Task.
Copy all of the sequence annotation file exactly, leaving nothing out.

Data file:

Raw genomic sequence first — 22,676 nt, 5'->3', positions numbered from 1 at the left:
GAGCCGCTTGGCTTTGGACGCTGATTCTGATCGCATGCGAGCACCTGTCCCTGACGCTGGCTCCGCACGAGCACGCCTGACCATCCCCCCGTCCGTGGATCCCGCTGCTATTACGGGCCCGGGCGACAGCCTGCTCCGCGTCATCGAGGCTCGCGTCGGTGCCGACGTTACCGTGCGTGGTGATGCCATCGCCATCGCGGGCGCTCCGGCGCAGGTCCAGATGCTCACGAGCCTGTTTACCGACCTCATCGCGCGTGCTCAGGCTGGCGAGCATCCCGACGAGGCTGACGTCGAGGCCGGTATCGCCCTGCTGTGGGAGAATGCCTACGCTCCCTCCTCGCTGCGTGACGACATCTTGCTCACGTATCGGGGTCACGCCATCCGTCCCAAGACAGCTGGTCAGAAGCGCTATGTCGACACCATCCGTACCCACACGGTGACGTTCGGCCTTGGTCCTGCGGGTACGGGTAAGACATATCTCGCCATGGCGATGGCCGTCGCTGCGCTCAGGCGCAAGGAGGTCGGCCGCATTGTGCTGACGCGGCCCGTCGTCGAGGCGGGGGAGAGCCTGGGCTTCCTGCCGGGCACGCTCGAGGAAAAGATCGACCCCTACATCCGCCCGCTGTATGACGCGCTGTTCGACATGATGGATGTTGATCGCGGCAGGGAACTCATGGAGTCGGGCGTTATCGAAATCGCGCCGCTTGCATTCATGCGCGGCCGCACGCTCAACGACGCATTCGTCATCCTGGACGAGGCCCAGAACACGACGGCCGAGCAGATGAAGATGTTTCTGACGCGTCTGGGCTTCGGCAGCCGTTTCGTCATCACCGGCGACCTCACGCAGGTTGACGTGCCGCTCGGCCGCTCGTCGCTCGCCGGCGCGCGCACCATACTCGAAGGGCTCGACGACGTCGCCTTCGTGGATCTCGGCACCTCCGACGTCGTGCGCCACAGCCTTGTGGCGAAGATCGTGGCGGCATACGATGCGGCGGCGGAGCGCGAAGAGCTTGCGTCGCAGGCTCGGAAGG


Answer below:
Raw genomic sequence first — 22,676 nt, 5'->3', positions numbered from 1 at the left:
GAGCCGCTTGGCTTTGGACGCTGATTCTGATCGCATGCGAGCACCTGTCCCTGACGCTGGCTCCGCACGAGCACGCCTGACCATCCCCCCGTCCGTGGATCCCGCTGCTATTACGGGCCCGGGCGACAGCCTGCTCCGCGTCATCGAGGCTCGCGTCGGTGCCGACGTTACCGTGCGTGGTGATGCCATCGCCATCGCGGGCGCTCCGGCGCAGGTCCAGATGCTCACGAGCCTGTTTACCGACCTCATCGCGCGTGCTCAGGCTGGCGAGCATCCCGACGAGGCTGACGTCGAGGCCGGTATCGCCCTGCTGTGGGAGAATGCCTACGCTCCCTCCTCGCTGCGTGACGACATCTTGCTCACGTATCGGGGTCACGCCATCCGTCCCAAGACAGCTGGTCAGAAGCGCTATGTCGACACCATCCGTACCCACACGGTGACGTTCGGCCTTGGTCCTGCGGGTACGGGTAAGACATATCTCGCCATGGCGATGGCCGTCGCTGCGCTCAGGCGCAAGGAGGTCGGCCGCATTGTGCTGACGCGGCCCGTCGTCGAGGCGGGGGAGAGCCTGGGCTTCCTGCCGGGCACGCTCGAGGAAAAGATCGACCCCTACATCCGCCCGCTGTATGACGCGCTGTTCGACATGATGGATGTTGATCGCGGCAGGGAACTCATGGAGTCGGGCGTTATCGAAATCGCGCCGCTTGCATTCATGCGCGGCCGCACGCTCAACGACGCATTCGTCATCCTGGACGAGGCCCAGAACACGACGGCCGAGCAGATGAAGATGTTTCTGACGCGTCTGGGCTTCGGCAGCCGTTTCGTCATCACCGGCGACCTCACGCAGGTTGACGTGCCGCTCGGCCGCTCGTCGCTCGCCGGCGCGCGCACCATACTCGAAGGGCTCGACGACGTCGCCTTCGTGGATCTCGGCACCTCCGACGTCGTGCGCCACAGCCTTGTGGCGAAGATCGTGGCGGCATACGATGCGGCGGCGGAGCGCGAAGAGCTTGCGTCGCAGGCTCGGAAGG